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The Art of Positive Messaging

We all want better mental health for ourselves, our family, friends, co-workers, and fellow community members. As Suicide Prevention Month comes to a close, I am encouraged by how the Metro Area came together to educate, inspire, and celebrate others while promoting suicide prevention. Community members contributed by participating in walks, attending art events, listening to training and talks, or even picking up chalk or a window marker to write hopeful messages to encourage others. It is my desire that these grassroots activities reached individuals and planted the seeds of hope.

During The Kim Foundation’s Chalk It Up for More Tomorrows campaign, numerous positive messages canvased sidewalks, driveways, and parking lots to spread encouragement. The Kim Foundation received 168 submissions from participants, and these colorful designs and words of encouragement were meant to lift spirits and offer hope.

The Kim Foundation supplied individuals and community partners with 7,404 pieces of chalk to create their messages. The goal of our Chalk It Up for More Tomorrows event is to wrap Omaha in encouraging messages such as “you matter,” “it’s OK to not be OK,” or “be a light.”  Reading or hearing words of encouragement can help someone brighten their negative outlook. In fact, according to psychologists, positive messages can be life changing. It turns out that there are true, psychological reasons why positive messaging works. Praise and positive comments can impact a person’s “self-talk” and individuals’ attitude and behaviors can be affected for the good.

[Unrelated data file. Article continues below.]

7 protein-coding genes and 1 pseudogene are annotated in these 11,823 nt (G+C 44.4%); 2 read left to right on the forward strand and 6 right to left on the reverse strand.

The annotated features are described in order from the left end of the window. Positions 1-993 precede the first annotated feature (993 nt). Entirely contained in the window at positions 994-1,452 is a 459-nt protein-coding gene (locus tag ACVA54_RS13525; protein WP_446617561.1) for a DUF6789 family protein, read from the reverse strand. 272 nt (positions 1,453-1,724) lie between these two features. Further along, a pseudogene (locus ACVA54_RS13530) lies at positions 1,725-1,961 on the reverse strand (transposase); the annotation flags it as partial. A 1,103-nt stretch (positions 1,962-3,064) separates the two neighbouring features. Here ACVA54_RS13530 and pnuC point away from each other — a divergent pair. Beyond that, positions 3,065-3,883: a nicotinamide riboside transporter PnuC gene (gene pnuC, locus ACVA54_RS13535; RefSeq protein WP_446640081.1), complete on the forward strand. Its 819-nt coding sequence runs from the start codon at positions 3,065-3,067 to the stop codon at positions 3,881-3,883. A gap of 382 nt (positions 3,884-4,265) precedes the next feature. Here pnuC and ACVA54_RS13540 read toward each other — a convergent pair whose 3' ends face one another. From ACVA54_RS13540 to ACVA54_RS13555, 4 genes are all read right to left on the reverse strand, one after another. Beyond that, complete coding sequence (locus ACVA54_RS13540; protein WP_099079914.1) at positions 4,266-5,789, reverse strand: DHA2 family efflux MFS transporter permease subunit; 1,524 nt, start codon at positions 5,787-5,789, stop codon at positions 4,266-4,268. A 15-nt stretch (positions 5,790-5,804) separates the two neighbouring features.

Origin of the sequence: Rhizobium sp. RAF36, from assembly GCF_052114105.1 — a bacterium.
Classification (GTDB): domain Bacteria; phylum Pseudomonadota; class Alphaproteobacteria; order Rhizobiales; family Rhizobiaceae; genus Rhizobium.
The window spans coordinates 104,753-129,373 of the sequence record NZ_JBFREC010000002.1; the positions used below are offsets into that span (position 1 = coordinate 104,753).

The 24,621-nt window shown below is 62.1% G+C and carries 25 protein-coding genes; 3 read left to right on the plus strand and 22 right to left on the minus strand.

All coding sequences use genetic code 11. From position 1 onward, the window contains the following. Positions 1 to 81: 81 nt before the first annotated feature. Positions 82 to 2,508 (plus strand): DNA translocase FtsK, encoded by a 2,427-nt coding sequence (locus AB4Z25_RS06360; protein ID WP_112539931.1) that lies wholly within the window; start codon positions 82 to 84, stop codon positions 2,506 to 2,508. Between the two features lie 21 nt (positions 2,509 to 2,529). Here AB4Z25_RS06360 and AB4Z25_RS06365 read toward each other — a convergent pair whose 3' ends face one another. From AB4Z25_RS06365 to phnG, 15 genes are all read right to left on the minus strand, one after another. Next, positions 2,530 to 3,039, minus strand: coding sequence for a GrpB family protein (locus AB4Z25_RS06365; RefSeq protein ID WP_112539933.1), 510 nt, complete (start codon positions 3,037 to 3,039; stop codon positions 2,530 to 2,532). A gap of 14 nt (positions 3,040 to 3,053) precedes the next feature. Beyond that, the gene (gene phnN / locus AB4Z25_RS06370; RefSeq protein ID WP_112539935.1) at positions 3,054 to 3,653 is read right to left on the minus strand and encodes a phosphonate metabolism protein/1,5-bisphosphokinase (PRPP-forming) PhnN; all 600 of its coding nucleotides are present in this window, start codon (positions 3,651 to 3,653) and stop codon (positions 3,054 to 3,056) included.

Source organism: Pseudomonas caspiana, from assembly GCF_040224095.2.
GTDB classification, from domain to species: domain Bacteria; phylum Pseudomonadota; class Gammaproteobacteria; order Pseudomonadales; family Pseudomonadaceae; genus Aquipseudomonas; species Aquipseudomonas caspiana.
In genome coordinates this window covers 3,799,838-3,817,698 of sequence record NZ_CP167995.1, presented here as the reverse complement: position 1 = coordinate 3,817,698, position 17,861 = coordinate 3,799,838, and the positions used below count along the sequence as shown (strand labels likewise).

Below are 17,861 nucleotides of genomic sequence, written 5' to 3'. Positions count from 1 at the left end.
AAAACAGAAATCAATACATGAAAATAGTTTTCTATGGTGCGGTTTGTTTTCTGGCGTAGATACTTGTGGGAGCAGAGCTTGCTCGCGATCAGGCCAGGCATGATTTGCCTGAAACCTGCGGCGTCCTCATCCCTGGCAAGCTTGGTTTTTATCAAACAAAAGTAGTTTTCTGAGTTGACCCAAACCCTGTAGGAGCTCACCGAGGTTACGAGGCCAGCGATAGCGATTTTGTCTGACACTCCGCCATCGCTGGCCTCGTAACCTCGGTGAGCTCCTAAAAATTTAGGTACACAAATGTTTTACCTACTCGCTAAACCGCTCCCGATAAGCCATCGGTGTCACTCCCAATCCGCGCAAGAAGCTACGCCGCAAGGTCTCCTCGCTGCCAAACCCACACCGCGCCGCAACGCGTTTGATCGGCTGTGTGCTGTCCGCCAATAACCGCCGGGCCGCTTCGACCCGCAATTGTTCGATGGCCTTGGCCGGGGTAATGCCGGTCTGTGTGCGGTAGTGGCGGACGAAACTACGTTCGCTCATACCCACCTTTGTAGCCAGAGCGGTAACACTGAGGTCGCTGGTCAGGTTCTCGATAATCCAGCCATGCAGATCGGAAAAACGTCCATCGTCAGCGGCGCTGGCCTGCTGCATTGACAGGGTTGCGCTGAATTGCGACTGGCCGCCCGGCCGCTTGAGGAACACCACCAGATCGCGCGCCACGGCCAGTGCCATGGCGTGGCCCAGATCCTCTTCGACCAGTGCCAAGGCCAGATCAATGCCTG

According to, there are 9 proven benefits of positive affirmations:

  1. Decreases stress
  2. Reduces anxiety
  3. Controls self-sabotage thoughts and speech
  4. Improves mood
  5. Promotes positive coping skills
  6. Enhanced self-esteem
  7. Improve problem solving when stressed
  8. Increases likeability
  9. Changes outcomes and encourages positive results

What would your day look like if you shared inspirational quotes, surrounded yourself with support, and enjoyed the benefits of words of encouragement?

Remember the words of Rabbi Harold Kushner, “When you are KIND to others, it not only changes you, it changes the world.”


Colleen Eusterwiemann, Suicide Pre & Postvention Coordinator for The Kim Foundation

Colleen earned her Bachelor’s Degree in Psychology and Sociology from Northwest Missouri State University and her Master’s Degree in Public Administration from the University of Nebraska at Omaha. Colleen has previous experience working for local non-profits focusing on consulting, coordinating, planning, and providing direct care. Colleen joined The Kim Foundation in January of 2022.